Dixie’s Bar

This February, before the whole world went into lockdown, a dream of mine came true. I managed to go to New Orleans. To explore the city we found the best tour guide possible, a local drag queen who told us about queer and sex work history instead of just the mainstream facts that are easy to find on Wikipedia. This was where I first heard the name of Miss Dixie, one of the most notorious lesbians of New Orleans. Her story was so interesting that I felt like I had to know more about it. 
Miss Dixie, that is Yvonne Fasnacht


Yvonne Fasnacht, known by everyone just as Miss Dixie, was successful in areas where, as a woman in the 30’s and 40’s, it almost seemed impossible: she was a musician and a bar-owner. As a saxophone player she was famous for playing exclusively in women-only bands, and the bar she operated with her sister Irma was open for everyone but was mostly frequented by LGBT patrons. From the 1930’s until her death Miss Dixie was a respected and beloved figure in New Orleans even in times when serving such clientele was illegal. 

Miss Dixie's band


Dixie’s Bar of Music was not some shabby bar in a hidden alley but a well-known place on Bourbon Street in the distinguished French quarter, which was open until the mid-60’s. It was frequented by famous people and politicians too, such as Truman Capote, Tennessee Williams and Rock Hudson.


During these times it was illegal to serve gay and lesbian customers and everyone had to dress according to their birth sex. The rules were ensured by police raids, where everyone got arrested who dared to dance with a same sex partner or wore clothes that didn’t match their birth sex. Miss Dixie had known many important people in the city, with influential policemen amongst them, so in many cases they had known when the police raids were to be expected. In these situations either her, or her sister Irma signalled to the people by ringing the bell on the bar, so they had time to organize themselves in man-woman couples or quickly swap clothes if needed. Sometimes however it occurred that the raid really took them by surprise and patrons were arrested on charges of indecency, but Miss Dixie made sure not to leave anyone behind bars and paid their bail from the bar’s register.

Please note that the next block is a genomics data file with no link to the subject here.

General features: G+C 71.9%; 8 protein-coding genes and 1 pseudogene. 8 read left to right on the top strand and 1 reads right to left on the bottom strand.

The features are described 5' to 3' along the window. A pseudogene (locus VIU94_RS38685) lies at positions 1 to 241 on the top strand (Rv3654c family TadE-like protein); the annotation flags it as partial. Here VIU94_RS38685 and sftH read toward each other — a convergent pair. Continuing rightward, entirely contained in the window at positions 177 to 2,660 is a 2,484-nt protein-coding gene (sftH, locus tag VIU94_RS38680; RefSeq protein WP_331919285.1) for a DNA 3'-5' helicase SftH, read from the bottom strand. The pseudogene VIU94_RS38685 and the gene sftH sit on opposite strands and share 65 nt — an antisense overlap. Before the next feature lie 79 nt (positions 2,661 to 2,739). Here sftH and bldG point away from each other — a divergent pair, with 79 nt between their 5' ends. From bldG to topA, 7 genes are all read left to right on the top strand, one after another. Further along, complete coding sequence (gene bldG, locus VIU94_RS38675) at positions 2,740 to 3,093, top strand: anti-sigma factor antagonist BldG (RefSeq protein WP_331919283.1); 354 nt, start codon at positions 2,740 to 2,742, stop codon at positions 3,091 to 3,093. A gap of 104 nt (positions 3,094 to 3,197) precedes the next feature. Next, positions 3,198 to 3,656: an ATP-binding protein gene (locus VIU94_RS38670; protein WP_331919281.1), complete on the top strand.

The bar played an important role in connection with Mardi Gras, the parades and balls that are organized in New Orleans during the carnival season. This is the place where the wealthy men got to know each other who later founded Yuga, the first krewe with only gay members. Krewes are groups that organize parades and also balls during Mardi Gras and Yuga’s balls were frequently attended by Miss Dixie’s regulars. One time in the 1960’s the krewe organized their annual ball in a school building. They tried to cover the event as a bachelor party but unfortunately they were busted. The police accompanied with their dogs surrounded the building and arrested a large number of people. Those who managed to flee through the windows were later captured in the forest when the light of the flashlights reflected on the glittery clothes. Luckily a few attendees managed to escape, so the news about the arrests spread quickly and Miss Dixie was notified about the events. She didn’t hesitate to get a lawyer in the middle of the night and also paid the bail from her own pockets. Unfortunately even she couldn’t stop the names of the arrested individuals becoming public, and a lot of them lost their jobs or were sent to jail.


After the closure of the bar Miss Dixie and Irma moved into a downtown apartment where they kept on with their extravagant lifestyle and remained the center of social life. Miss Dixie passed away in 2011 at 101 years old.


Translated by Ibolya Nagy

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